Yes, we’ve got priorities. Yes, we’ve got duties. Yes, we’ve got responsibilities. But you are the critical component in the whole system.

If you fail, everything collapses within

You MUST take the time to ensure your well-being for the welfare of yourself and others. I call it a “Security and Sanity Stop.” Each day take 5 to 10 minutes (or more if you can) to check in with your brain. Ask yourself how you are doing. See what you need to do to ensure that your cup is full so that you can keep pouring to others. Here are some things you can do if you’re overwhelmed by all the bad news.

Ideally, take that time in nature to refill. Nature is one of the places where you will get the most potent results quickly. Merely sitting in the garden with a cup of tea will rejuvenate you and help clear your mind. If you want to continue to help others, and fulfill your duties, venture outside and get your fill. Take the time. It is important. 

Have you been pouring from an empty cup?

When was the last time you refilled? What are some ways you do this for yourself? Do you have a favorite place or activity that fills your cup? Please give us some of your ideas and suggestions in the comments below. We would love to know.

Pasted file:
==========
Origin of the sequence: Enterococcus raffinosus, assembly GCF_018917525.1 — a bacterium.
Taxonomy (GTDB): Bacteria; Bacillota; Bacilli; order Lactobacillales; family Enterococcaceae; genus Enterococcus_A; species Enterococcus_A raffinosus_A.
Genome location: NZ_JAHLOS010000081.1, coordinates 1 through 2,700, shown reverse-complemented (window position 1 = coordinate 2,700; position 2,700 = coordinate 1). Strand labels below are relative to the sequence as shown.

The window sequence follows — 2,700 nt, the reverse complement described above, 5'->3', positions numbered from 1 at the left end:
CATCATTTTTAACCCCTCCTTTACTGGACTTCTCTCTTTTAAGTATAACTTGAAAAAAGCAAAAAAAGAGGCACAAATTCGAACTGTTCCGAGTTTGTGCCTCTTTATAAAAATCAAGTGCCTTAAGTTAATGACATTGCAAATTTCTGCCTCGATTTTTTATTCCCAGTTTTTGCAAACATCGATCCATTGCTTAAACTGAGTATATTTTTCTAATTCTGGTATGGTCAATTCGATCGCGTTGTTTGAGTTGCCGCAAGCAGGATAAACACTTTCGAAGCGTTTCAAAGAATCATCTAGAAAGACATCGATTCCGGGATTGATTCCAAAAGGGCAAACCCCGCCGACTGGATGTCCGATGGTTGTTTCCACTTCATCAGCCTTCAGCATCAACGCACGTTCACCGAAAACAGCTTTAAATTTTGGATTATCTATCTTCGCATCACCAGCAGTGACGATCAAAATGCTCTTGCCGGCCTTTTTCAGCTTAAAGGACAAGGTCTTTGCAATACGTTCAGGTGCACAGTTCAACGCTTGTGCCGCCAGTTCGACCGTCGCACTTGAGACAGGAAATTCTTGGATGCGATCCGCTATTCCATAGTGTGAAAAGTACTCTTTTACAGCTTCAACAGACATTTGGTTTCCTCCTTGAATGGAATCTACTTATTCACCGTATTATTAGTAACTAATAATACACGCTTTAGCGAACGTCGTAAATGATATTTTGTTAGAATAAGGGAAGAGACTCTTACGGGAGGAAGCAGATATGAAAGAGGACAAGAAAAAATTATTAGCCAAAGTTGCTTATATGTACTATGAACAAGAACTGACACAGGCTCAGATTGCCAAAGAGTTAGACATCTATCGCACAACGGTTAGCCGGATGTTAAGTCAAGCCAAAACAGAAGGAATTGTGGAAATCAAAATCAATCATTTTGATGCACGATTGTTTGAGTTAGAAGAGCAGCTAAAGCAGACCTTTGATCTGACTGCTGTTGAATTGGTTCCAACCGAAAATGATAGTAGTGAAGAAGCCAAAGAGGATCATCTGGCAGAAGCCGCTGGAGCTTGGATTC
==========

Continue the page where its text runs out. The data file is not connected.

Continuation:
About Toby

Toby has an extensive background in the military, emergency services, risk management, and business continuity, combined with applied wilderness and urban survival skills. He discusses personal safety, security, and the crossover of military skills to the average civilian. He is the co-author of SHTF Survival Boot Camp.

Picture of Toby Cowern

Toby Cowern

Toby Cowern has an extensive background in the military, emergency services, risk management, and business continuity, combined with applied wilderness and urban survival skills. He discusses personal safety, security, and the crossover of military skills to the average civilian.

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  • Well, my better half (bless her), would tell you I was nuts before the crisis, and I’m still nuts through it, so all in all, I’m a stable nut ????

  • As a semi retired blacksmith, when the frustrations get too great, I go to my shop, build a fire, heat an iron, grab the heaviest hammer I have, and pound until one of two things happen. I make something I cane use, sell, barter, or I forget what it was that pushed me over the edge. Works.????

  • Definitely a message that I needed to hear today. Exhaustion and getting depressed doesn’t serve anyone! Many thanks!

  • Great point! It’s something a lot of folks forget about, too. Maybe it seems selfish to think about self care, or maybe everything else is too pressing. Still, everybody has time to take a couple deep breaths or notice something beautiful. Exercise is one thing that I do for self care and it also counts as a prep!